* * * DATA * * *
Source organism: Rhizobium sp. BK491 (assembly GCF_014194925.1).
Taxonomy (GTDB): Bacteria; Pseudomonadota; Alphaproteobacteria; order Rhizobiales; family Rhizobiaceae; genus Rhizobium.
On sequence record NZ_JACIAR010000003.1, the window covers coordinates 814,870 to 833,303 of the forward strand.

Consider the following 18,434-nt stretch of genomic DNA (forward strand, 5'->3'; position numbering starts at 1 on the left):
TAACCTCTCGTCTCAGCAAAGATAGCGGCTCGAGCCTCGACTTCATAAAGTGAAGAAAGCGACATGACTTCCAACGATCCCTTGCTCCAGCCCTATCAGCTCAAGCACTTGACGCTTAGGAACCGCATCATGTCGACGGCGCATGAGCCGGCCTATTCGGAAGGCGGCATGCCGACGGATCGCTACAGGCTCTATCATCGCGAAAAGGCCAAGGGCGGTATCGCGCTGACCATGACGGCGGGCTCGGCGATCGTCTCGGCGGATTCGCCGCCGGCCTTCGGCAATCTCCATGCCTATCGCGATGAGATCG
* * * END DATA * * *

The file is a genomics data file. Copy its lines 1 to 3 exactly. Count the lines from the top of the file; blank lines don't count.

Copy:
Source organism: Rhizobium sp. BK491 (assembly GCF_014194925.1).
Taxonomy (GTDB): Bacteria; Pseudomonadota; Alphaproteobacteria; order Rhizobiales; family Rhizobiaceae; genus Rhizobium.
On sequence record NZ_JACIAR010000003.1, the window covers coordinates 814,870 to 833,303 of the forward strand.